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A RESTful Interface With a Wide-Open Contract

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A RESTful Interface With a Wide-Open Contract

Zone Leader John Vester reflects on a unique API design he encountered, wondering if it was brilliant or something less, with a Seinfeld reference along the way.

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I remember first hearing about RESTful API design at a Gartner Application Architecture, Design & Integration Summit back in 2008. I recall thinking how practical the idea was, leveraging GET, POST, PUT, PATCH, and DELETE to communicate with an API server.

It wasn't until a couple years later that I started seeing RESTful APIs at client engagements. All of them seemed to follow the standard RESTful API design, making it easy to build client applications against the back-end API services built upon REST.

Well...all except for one.

A Different Design

As part of an application conversion project, I was told that there was very little work to do on the API side of the solution. My focus was to replace a legacy client framework with something more responsive.

When I started looking at the legacy code, I noticed that one single endpoint continued to be utilized over and over again. Basically, there was a single REST end-point, which was configured as a POST and required the client to provide a query that will be accepted by the end-point, executed and then returned with a standardized, but very generic response.

Here is an example:

var data = {
    where: [
    ['dateDeleted:date', 'is', null]

$http.post('https://api.myapp.com', data);

In the simple example above, the API is being asked to locate CustomerVO objects, which do not have a value for the dateDeleted attribute. The results would be ordered by the name attribute in ascending order.

The response would then be structured as follows:

    "data": [{
        "id": 1001001,
        "entityType": "CustomerVO",
        "dateDeleted": null,
        "name": "ABC Company"
    }, {
        "id": 5003003,
        "entityType": "CustomerVO",
        "dateDeleted": null,
        "name": "Beta Company"
    }, {
        "id": 3002002,
        "entityType": "CustomerVO",
        "dateDeleted": null,
        "name": "Zeta Company"

Only three records were located, and they were sorted by the name field.

This approach reminded me of a Seinfeld episode where (Cosmo) Kramer's telephone started ringing as a result of Moviefone customers seeking show times in their area. Evidently, the number of Moviefone was very close to Kramer's telephone number. So, instead of letting people down, he attempted to ask the caller to use their touchtone phone to type in the first three characters of the movie they wish to see. Unable to translate the touch-tone sounds into a title via a couple of guesses, Kramer finally announced in a robotic voice, "why don't you just tell me the movie you selected?"

You can watch the clip here.

To me, instead of having a standardized manner to obtain a list of items for a given resource, the RESTful API is acting like Kramer almost to say, "why don't you just tell me what data you want me to return."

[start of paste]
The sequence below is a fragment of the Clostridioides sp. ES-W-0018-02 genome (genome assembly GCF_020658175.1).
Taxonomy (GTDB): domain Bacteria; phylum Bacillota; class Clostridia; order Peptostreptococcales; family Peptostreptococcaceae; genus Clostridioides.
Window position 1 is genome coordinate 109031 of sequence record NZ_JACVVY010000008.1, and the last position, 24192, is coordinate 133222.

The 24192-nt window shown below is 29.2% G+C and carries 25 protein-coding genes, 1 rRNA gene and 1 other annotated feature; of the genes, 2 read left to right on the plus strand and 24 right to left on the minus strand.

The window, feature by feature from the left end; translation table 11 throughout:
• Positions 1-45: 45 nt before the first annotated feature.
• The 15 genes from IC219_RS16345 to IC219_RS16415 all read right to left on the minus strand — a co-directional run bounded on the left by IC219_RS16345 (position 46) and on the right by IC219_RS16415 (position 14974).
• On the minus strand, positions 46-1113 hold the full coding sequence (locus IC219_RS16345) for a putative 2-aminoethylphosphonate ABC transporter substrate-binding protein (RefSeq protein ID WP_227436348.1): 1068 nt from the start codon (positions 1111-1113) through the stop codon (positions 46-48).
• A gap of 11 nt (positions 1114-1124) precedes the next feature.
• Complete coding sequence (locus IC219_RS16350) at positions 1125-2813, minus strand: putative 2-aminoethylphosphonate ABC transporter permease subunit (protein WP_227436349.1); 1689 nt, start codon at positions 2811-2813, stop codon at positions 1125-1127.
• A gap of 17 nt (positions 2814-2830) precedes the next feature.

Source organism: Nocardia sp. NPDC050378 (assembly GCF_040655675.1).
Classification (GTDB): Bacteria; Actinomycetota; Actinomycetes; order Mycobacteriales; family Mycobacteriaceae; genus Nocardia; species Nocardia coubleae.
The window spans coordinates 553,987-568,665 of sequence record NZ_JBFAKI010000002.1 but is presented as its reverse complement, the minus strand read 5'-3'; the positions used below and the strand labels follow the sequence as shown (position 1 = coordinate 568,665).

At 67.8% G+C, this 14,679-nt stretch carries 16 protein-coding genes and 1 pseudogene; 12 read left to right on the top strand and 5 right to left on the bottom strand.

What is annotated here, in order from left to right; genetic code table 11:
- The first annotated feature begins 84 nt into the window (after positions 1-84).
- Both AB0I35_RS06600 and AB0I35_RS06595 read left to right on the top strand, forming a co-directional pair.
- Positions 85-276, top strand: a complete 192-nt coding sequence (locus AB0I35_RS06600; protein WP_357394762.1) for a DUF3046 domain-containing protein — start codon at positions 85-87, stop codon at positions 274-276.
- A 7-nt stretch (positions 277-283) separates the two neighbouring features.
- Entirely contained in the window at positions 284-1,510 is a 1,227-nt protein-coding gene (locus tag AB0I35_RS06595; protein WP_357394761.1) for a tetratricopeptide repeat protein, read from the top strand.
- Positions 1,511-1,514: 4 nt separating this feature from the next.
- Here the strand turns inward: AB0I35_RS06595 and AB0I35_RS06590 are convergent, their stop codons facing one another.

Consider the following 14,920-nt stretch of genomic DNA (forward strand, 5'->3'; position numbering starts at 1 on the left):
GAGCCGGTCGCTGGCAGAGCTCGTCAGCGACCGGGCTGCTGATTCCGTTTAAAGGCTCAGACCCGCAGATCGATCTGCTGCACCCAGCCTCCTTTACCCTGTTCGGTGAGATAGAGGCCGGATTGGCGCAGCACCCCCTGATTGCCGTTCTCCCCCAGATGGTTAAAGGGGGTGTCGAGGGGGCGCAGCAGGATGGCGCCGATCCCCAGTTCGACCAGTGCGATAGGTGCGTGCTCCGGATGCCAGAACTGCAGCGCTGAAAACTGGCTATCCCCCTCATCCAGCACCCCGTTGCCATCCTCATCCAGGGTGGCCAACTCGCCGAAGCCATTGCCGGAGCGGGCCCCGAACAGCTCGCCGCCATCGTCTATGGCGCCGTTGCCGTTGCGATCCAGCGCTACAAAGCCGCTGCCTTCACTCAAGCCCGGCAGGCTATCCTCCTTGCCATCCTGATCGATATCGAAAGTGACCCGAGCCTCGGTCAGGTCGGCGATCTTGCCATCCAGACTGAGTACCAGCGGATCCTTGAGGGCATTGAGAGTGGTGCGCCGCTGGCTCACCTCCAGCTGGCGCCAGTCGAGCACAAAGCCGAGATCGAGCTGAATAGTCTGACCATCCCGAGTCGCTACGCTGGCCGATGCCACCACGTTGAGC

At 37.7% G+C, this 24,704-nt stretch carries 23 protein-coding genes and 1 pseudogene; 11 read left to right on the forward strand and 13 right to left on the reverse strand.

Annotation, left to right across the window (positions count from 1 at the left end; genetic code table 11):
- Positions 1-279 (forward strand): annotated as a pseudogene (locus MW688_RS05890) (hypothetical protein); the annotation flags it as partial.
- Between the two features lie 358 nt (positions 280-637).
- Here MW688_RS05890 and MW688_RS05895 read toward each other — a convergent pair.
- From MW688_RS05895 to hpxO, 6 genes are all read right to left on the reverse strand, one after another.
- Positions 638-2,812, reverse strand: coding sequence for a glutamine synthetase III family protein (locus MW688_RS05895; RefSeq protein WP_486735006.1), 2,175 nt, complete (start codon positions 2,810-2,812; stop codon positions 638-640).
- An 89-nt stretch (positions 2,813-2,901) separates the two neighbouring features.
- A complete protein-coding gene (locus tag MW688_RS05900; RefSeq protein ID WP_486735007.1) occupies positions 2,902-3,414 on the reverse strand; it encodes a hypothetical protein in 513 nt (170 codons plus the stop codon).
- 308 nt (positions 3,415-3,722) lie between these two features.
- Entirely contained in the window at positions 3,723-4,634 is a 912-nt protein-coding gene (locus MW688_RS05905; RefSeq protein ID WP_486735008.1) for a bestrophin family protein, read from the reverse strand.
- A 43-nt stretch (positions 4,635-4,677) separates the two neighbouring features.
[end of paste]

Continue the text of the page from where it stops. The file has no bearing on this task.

Brilliance or Insanity?

What I never really found out is if this design was brilliant or a less than ideal approach to meet the needs of the customer's API.

On one hand, it was kind of neat to be able to place the control in the hands of client - empowering them to obtain whatever data was required. With this open access to the back-end data store, client-side developers do not have to wait for the back-end developer to release new end-points which provide access to the much-needed data.

However, the other hand is heavily weighted down with challenges with this approach.

For starters, there seem to be some significant security vulnerabilities with the approach - especially in cases where sensitive data could be exposed. A good rule of thumb is to not expect the client to maintain the same security levels - even if the client is internally facing. After all, some simple analysis of the network connections in order to determine the parameters of the POST request being used. From there, common tooling (such as Postman), could help the curious customer gain access to additional data.

With everything flowing through a single end-point, the potential for scalability issues also exists. As the POST-based requests for data increase in size, the response time is likely to also increase - yielding performance concerns. Compounding the issue would be the increases associated with additional clients of either the same application or a related application - leveraging the wide-open contract-free API.

Finally, nature of the response differing based upon the request seems like it would be a concern. Along the same lines, the support team may find it difficult - if not impossible - to make changes to the API without breaking every client utilizing the service. Of course, a new version of the API could be released, but at that point maybe it would make sense to convert to a more traditional RESTful API.


When I first encountered this API, the design caught my attention. In my mind, I wondered if this was a similar scenario to when everyone believed the earth was flat. That, all along, we the RESTful API developers were using an approach that was mythical, at best.

After giving this idea some additional thought, I believe that the challenges I noted (I am sure there are others) far outweigh the way-cool benefits of being able to "just tell the API what data you want it to return." Still, this article gave me the opportunity to link back to a comical segment of one of my favorite situation comedies back in the 1990s.

Have a really great day!

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webservices ,rest ,restful

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